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New Parents: Here’s What You Need to Know About Your Sex Life

Psst: It really does get better

Risa Kerslake

Published on: July 09, 2019

new parents kissing

You’ll hear a lot of stories from people about sex after having a baby. That it’s just not the same, that you’ll never find alone time, that you become that couple who does it missionary-style in the dark without making a sound because you’re, well, parents now.

Years ago, before I got pregnant, I believed these stories. Well, I would think to myself, I better enjoy it now while I still can. I eventually got pregnant, and during that time the sex was really good — when I was in the mood. But then there was heartburn and this growing belly and the discharge — oh, the discharge! And all of a sudden, sex seemed like a lot of freaking work. 

But still, my husband and I were determined not to follow in the footsteps of some of our friends and let our marriage and intimacy fizzle all in the name of parenthood. We would figure it out when the time came. 

For the first six weeks after our daughter was born, sex was the furthest thing from my mind. My breasts seemed to be constantly leaking and there was always a little mouth seeking them out — so for the love of god, don’t touch them! Even though I had a C-section, I was bleeding so I certainly didn’t need anything else going on down there. And an orgasm? Please. Uninterrupted sleep was my new G spot, thank you very much. 

But then the doctor cleared me for sex and I thought we may as well test our resolve that we weren’t going to fall into the depths of a sexless marriage — something we had been psyching ourselves up about for the better part of a year.

Your child-free years shouldn’t be as good as it gets.

Let me tell you how that first time went: There was pain. There was dryness that wouldn’t quit. Holy hell, get off me, I’m done!

In hindsight, a dollop of lubricant would have been a good idea. Because like many mysteries and dirty little untold secrets of pregnancy and new parenthood, vaginal dryness and irritation after delivery is something no one warns you about. 

And honestly, it was like this for a while. Sex was something I did, not to necessarily enjoy it, but to wait out the pain and see if it got better. 

It’s been over three years, and I don’t know exactly when it was that it started getting good again. My daughter was 7 months old when she moved out of our room and I know we were still intimate during that time. A baby sleeping in the room shouldn’t be a deterrent for sex. It may not be great sex — maybe there’s a lot of whispering and clamping your mouth shut — but it can be done. Besides, there was still the couch and the floor beside the fireplace and sometimes we just needed to get creative.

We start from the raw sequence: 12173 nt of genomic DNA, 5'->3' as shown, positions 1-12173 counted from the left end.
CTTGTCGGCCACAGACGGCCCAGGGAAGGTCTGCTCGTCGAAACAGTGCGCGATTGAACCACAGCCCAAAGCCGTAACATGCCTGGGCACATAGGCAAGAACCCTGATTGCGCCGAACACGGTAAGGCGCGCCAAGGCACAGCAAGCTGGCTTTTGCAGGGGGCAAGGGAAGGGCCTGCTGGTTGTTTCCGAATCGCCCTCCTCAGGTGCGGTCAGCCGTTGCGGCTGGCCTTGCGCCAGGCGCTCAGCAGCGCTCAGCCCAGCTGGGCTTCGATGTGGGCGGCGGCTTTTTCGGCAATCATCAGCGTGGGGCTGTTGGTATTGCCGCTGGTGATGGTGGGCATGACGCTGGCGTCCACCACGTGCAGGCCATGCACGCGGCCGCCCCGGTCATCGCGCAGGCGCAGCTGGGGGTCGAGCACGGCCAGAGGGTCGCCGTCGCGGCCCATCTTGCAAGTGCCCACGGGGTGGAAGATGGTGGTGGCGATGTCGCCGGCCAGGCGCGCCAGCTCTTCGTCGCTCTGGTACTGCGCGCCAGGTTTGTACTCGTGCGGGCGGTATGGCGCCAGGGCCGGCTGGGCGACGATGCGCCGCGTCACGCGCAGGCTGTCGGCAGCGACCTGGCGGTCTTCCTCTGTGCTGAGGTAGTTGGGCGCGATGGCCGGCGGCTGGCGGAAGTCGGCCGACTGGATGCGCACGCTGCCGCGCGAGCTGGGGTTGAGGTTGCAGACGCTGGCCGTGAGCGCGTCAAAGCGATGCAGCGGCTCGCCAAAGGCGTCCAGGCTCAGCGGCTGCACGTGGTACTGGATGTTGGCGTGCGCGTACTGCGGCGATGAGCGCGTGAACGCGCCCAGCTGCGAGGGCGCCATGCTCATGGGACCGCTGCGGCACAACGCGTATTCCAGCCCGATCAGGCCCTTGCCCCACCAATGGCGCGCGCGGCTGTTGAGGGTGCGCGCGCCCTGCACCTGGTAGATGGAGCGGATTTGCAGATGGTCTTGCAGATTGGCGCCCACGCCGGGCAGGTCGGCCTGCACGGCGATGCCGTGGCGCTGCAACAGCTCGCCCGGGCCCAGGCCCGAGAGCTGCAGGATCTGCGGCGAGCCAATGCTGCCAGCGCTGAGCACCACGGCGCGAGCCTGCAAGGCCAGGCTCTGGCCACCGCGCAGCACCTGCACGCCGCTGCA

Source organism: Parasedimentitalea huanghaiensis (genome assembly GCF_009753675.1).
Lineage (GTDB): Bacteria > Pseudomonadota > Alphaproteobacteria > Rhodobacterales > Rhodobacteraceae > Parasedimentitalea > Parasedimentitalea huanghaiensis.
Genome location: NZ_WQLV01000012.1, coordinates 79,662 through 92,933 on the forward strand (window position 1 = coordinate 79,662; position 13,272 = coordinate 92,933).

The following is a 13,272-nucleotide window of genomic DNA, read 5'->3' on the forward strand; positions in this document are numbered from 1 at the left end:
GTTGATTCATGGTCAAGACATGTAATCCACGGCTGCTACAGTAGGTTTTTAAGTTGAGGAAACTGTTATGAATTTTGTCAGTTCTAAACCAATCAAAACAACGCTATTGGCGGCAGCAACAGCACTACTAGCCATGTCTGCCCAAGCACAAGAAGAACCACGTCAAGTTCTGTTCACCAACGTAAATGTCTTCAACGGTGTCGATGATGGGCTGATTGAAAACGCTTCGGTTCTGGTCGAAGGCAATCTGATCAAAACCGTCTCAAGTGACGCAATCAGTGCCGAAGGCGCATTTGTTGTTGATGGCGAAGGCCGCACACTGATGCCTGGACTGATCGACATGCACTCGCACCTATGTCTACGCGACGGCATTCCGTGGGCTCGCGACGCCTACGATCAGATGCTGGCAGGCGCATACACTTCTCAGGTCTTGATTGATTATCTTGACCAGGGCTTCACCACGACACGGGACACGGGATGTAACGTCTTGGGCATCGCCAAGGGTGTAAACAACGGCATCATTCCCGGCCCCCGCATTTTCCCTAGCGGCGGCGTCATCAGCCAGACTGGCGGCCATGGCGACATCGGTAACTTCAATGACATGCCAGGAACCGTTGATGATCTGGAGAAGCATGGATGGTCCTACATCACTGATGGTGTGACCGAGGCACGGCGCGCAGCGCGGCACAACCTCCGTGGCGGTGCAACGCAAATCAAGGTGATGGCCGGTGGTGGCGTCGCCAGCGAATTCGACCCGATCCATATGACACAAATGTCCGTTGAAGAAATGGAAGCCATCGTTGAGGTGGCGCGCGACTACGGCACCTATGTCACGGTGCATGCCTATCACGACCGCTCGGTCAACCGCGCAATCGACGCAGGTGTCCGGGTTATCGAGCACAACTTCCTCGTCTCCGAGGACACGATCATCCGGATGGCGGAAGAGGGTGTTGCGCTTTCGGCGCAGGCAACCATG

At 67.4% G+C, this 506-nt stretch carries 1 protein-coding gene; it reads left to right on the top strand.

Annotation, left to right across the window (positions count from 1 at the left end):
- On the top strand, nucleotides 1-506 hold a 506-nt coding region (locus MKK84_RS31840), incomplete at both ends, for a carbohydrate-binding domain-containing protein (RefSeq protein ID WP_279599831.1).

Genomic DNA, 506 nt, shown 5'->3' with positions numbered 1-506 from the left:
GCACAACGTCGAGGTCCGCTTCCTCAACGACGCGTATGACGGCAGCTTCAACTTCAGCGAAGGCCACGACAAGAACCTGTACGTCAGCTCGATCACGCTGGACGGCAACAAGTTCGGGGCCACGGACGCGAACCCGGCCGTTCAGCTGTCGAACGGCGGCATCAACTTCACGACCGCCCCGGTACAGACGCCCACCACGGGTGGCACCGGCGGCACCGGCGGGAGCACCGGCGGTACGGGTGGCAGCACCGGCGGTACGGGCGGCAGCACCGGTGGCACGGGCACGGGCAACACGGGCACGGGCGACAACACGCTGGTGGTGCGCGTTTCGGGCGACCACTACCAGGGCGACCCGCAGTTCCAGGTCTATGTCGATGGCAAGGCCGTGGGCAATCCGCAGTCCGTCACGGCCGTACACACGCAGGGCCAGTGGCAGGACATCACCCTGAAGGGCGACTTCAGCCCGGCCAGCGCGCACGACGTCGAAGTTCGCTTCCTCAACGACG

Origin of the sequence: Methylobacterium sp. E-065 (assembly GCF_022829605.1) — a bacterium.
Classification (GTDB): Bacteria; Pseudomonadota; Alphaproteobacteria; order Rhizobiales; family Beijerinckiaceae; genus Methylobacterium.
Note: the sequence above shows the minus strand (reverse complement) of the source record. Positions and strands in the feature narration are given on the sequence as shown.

At the time, I was hyper-focused on not becoming distant from my husband, and since my world had already become unrecognizable as a first-time mom to an infant, I knew I needed him as an anchor to keep myself from drifting away from my marriage. 

As our daughter grew into toddlerhood, she discovered the freedom of leaving her bed at night and taking up all of our physical and mental energy by talking nonstop and throwing the most impressive tantrums. But surprise! We still found the time to have sex.

Is our sex life the same as it was when we didn’t have kids? Not exactly. Is it still pretty damn good? For sure. A half-hour of “Daniel Tiger” can give us some alone time on the weekends, and the couch makes for a pretty decent makeshift bed in the evenings after she falls asleep. We’ve learned our 3-year-old is actually a deeper sleeper than we initially thought and sleepovers at the grandparents’ house are pretty much the best thing ever invented. 

Having a satisfying sex life while raising young kids is definitely possible. And so is having a great one. You make it work. You adapt. You figure it out. You don’t have to dread it or assume that part of your relationship is over. When you think about it, new parenthood is such a small stage of your life together. Your intimacy shouldn’t level off. Your child-free years shouldn’t be as good as it gets. Putting in the effort during the parenting years gets you better sex. 

After all, this is the person you’ll be with when the kids move out of the house. Soon, your home will be quiet again, and the toys won’t be littering the living-room floor. There won’t be little knocks at the door just as you’re taking your bra off. It’s not always going to be like this, but in the meantime, you may as well enjoy it.

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